Should You Hire an Agency, or Go It Alone? Here’s What to Consider in a Crisis
Human nature is such that planning ahead, and in particular, planning for an unpleasant event, does not end up on the top of most people’s to-do lists. Even when there is some collective agreement on the inevitability of such things as death and taxes, 67% of Americans have no estate plan and roughly one-third of all Americans wait until the last minute to file their taxes.
The reality is that you are highly likely to face a real crisis at some point in your professional career. You will be faced with how to respond, who to trust for important counsel, and whether or not to hire a crisis communications agency. If you take away only one lesson from this article, we hope it will be that crisis preparedness lessens stress, increases chances for success, and protects your reputation.
Nothing brings a subject into sharp focus better than relatable real-world scenarios:
Scenario 1 A 20-year Executive VP at your company has hired a very good friend whom she has known for many years. On paper, this professional looks to be the perfect fit for a variety of reasons, including his specific area of expertise that will allow your company to expand in key market verticals. His references are excellent; he is bringing solid business with him to your company with no existing customer conflicts. Your communications team has a plan in place; embargoed announcements to several of your industry publications have been sent, and digital announcements are out to key clients that will be working with your new hire. The morning before he starts his new position you learn through a breaking news story, unbeknownst to anyone at your company, your new hire has been named in a complaint alleging extremely problematic behavior and if true, serious criminal conduct on his part. What do you do?
Scenario 2 You have just arrived at work. Your top-performing account manager comes to you in a panic. One of his customers has posted a negative review of your company on social media. The post is extremely detailed giving it a very credible tone and the post has tagged (1) the Better Business Bureau, (2) your State Attorney General’s office, and (3) ActionNews 29 Responds, a news show anchored by your local television station’s consumer affairs investigative reporter. The post has been up for nearly two days and is absolutely blowing up on social media where it is being shared across multiple platforms. You check your email to find you’ve received a form contact from your local BBB regarding the post, you have a voicemail from a very concerned client as well as from the television news reporter, who is running the story on this evening’s news—deadline same day 3:00 PM local time. What do you do?
If you answered, “I don’t know,” to either of the above scenarios, read on.
Because of today’s rapid news cycle, it is more important than ever to plan for a crisis and have an effective incident response plan in place. This holds true for all companies, it is also true for your business partners, customers, and clients. Reputational damage is the public relations equivalent of Humpty Dumpty—it is harder to fix than to take measures to avoid it in the first place. The way you respond to a crisis can impact your company’s reputation and have long-term business implications. As your most valuable asset, your reputation deserves the same kind of protection that you have for your house, your car, or anything else you insure.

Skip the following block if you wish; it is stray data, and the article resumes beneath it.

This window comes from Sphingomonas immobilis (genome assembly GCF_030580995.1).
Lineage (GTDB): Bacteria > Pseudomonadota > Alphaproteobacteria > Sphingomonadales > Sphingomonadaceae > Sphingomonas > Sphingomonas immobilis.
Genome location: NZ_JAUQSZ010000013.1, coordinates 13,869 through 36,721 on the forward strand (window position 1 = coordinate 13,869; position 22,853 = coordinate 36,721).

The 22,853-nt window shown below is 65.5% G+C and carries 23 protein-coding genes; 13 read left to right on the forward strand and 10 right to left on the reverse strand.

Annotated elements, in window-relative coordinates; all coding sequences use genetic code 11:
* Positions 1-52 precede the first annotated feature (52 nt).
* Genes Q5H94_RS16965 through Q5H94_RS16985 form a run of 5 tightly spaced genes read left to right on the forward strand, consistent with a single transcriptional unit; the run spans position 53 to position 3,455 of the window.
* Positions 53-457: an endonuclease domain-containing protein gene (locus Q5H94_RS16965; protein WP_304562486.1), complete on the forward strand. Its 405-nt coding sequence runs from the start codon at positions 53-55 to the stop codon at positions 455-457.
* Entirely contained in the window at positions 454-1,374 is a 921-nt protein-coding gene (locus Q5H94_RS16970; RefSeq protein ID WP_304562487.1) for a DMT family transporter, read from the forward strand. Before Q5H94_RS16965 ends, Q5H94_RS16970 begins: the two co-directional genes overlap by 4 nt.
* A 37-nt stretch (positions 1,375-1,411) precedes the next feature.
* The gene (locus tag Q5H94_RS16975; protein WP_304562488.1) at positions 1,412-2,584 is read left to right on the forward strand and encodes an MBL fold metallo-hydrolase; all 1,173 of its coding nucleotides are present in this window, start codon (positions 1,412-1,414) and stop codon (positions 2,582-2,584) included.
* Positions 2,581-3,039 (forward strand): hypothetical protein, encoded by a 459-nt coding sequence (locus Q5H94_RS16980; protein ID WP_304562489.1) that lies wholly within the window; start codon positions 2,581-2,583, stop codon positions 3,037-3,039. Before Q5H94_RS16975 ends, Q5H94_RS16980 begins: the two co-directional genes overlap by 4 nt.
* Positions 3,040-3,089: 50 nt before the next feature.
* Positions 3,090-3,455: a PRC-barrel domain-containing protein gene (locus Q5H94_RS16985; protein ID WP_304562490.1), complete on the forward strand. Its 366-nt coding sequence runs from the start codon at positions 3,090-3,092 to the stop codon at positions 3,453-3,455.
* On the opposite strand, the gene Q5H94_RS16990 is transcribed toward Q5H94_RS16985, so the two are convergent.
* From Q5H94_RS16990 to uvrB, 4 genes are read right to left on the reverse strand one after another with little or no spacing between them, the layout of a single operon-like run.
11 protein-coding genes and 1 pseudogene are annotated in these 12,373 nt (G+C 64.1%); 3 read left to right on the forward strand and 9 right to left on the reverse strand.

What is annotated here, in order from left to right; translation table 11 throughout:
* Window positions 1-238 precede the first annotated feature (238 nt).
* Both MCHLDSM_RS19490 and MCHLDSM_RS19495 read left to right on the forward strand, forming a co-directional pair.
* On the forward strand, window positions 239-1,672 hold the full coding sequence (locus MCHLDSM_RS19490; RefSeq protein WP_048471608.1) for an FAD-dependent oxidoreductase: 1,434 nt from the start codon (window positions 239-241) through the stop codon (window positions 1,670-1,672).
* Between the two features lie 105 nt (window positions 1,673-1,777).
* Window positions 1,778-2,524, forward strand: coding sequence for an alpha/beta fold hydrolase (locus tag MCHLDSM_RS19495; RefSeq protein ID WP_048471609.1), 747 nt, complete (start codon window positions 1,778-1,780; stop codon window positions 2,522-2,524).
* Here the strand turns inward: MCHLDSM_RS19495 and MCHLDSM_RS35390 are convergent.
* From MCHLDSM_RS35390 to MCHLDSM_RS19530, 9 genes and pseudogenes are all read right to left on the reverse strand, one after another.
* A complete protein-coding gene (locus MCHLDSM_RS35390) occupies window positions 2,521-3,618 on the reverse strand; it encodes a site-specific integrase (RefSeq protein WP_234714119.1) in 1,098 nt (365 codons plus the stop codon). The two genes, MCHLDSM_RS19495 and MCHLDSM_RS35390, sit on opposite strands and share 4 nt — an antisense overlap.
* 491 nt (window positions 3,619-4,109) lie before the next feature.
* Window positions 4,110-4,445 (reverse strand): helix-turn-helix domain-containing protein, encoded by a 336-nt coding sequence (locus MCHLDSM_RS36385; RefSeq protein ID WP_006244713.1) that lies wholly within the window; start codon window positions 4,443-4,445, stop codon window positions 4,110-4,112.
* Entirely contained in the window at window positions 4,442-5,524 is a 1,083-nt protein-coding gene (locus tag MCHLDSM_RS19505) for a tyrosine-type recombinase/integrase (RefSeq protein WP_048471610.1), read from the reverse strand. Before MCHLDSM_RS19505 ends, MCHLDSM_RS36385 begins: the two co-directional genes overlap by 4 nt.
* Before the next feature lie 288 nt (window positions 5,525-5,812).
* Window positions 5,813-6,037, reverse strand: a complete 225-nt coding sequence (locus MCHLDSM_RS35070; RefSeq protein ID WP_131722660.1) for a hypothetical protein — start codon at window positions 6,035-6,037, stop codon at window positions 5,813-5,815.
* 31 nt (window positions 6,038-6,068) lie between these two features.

Step 1: Have a plan.
We have fielded countless calls where the voice on the other end has no plan. You can take control now, by simply having a plan in place.
Start by creating an internal crisis response team; identify employees that are capable and suitable for the task. Then create your plan, a strategic approach to the crisis, also known as an incident response plan. Your internal incident response plan should be a tailored response protocol to a variety of scenarios. By considering all possible scenarios and anticipating potential issues, you will respond quickly and effectively when necessary. If you currently work with an agency or professional that specializes in crisis communications management and response, you are already ahead of most of your peers. Include them as you draft a plan.
Dream Team Profile:
Whether you work with internal resources or employ a crisis communications agency, your team should include the following:
- The media-savvy communications professional: This person has a strong background in journalism, media, and communications. They have established relationships with reporters and they know who to call and how to position the narrative for the most favorable outcome. They also understand the responses that are most likely to attract or deflect media engagement, depending on the situation. They can develop appropriate internal messaging, and help your team prepare for tough questions from the media and internal and external stakeholders. In short, they can help you win in the court of public opinion.
- The social media maven: This team member loves new technology almost as much as they love your company. They are masters of tracking social media sentiment, creating social media posts and content that can lower the temperature and change the conversation while monitoring and tracking everything that is being shared about your brand. Be prepared to arm them with subscriptions to social publishing and listening tools such as Hootsuite, Meltwater, Critical Mention, SproutSocial, Brandwatch, and more.
- The manager who really knows your people: This person can offer candid insights on existing sentiments, preferred goals and the way messaging is likely to land with both team members and clients. They are a bridge person between leadership, the public and communications professionals.
Timing is everything.